• The Grand Cordon of the Order of Al-Istiklal(Independence) – Jordan
  • Commander of the Order of Al-Istiklal – Jordan
  • Order of Officer of the French Legion of Honour– France
  • Grand Officer of Orange – Netherlands[13]

Ministerial activities[edit]

Judeh accompanied King Abdullah II in the latter's visit to Palestine on 6 December 2012.[14] The visit was the first state visit to the country after its status accepted as a non-member observer state by the United Nations.[14]

Judeh was named as a member of the Arab diplomatic delegation, headed by Arab League chief Nabil al-Arabi, which dealt with the political conflict between the Palestinian National Authority and Israel, on 27 December 2012.[15] The delegation also included Egyptian foreign minister Mohamed Kamel Amr.[15]

Personal life[edit]

Judeh was married to Princess Sumaya bint Hassan (born 14 May 1971), a daughter of Prince Hassan bin Talal an uncle of King Abdullah II.[8] They divorced in 2007.[3] They have four children: twins, Tareq and Zein (born 1994), Ali (born 1996) and Sukayna (born 1998).[16]

Judeh is the honorary co-chair of the binational Fulbright commission in Jordan.[17]

See also[edit]

References[edit]

  1. ^ a b c "Nasser Judeh". Guide to political life in Jordan. Retrieved 7 December 2012. 
  2. ^ a b c "Interview with Nasser Judeh". Diva International. Retrieved 7 December 2012.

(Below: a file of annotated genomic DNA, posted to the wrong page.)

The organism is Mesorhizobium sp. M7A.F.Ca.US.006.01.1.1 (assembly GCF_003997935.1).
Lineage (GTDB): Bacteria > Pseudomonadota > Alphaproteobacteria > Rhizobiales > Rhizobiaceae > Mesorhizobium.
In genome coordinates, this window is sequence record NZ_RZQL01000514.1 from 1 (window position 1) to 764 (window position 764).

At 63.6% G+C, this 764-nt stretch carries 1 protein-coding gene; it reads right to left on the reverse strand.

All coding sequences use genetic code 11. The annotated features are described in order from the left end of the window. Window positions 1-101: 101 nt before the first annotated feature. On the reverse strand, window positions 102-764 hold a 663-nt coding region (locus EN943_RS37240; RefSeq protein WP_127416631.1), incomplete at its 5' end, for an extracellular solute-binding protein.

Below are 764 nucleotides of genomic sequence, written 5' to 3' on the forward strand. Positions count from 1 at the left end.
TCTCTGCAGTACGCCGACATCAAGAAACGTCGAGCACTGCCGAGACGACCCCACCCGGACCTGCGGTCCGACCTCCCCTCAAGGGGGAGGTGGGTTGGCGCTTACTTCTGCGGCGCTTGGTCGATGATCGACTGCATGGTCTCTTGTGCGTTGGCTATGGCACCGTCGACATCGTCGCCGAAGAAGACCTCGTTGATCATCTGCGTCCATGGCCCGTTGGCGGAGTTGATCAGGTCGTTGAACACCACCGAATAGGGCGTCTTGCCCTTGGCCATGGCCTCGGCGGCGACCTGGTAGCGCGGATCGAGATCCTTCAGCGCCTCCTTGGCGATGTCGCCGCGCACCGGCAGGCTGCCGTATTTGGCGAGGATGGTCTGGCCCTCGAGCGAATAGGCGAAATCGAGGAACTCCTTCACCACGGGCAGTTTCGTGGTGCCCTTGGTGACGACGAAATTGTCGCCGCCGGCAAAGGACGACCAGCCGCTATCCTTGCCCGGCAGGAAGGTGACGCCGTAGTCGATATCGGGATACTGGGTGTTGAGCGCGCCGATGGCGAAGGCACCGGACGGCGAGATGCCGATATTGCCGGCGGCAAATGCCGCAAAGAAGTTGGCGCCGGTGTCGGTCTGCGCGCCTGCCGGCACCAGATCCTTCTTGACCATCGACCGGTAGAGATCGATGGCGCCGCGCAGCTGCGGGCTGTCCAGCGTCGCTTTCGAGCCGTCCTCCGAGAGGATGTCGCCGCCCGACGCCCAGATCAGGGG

3. ^ a b "Jordan's PM Reshuffles His Cabinet". Wikileaks. Amman. 24 February 2009. Retrieved 22 January 2013. 
  4. ^ a b "Curriculum Vitae" (PDF). European Parliament. 29 February 2012. Retrieved 30 December 2013. 
  5. ^ "Biographies for Jordan's New government". Dazzlepod. Wikileaks. 26 November 2007. Retrieved 24 January 2013. 
  6. ^ "Business Scene". The Star. 25 August 2007. Retrieved 14 March 2013. 
  7. ^ a b "New Jordanian ministers sworn in". BBC Monitoring International Reports. 24 February 2009. Retrieved 4 July 2013. 
  8. ^ a b "Jordan's New Cabinet: Summary and Selected Bios". Wikileaks. 30 December 2009. Retrieved 7 December 2012. 
  9. ^ Musa Hattar (11 October 2012). "Jordan gets new cabinet ahead of polls". The Daily Star. Amman. Retrieved 22 January 2013. 
  10. ^ "Ensour 19-member Cabinet sworn in". The Jordan Times. 30 March 2013. Retrieved 29 June 2013. 
  11. ^ "Cabinet reshuffle sees 5 new ministers in, 7 out". The Jordan Times. 15 January 2017. Retrieved 31 March 2017. 
  12. ^ "Jordan interior, foreign ministers unseated in reshuffle". Times of Israel. 15 January 2017. Retrieved 2 April 2017. 
  13. ^ Wael Al Jaraisheh; Banan Malkawi (30 March 2013). "Preliminary Reading into Jordan's New Government". Ammon News. Retrieved 29 June 2013. 
  14. ^ a b Isabel Kershner (7 December 2012). "King Abdullah II of Jordan Visits West Bank to Show Support for U.N. Vote". The New York Times. 
  15. ^ a b "Palestinian political conflict with Israel grows amid active Arab diplomacy". Xinhua. 27 December 2012. Retrieved 28 December 2012. 
  16. ^ "Family". Hassan bin Talal Website. Retrieved 24 January 2013. 
  17. ^ "Board Members". Fulbright. Retrieved 18 July 2013. 

External links[edit]

Political offices
Preceded by
Salah Bashir
Foreign Minister of Jordan
23 February 2009 – 15 January 2017
Succeeded by
Ayman Safadi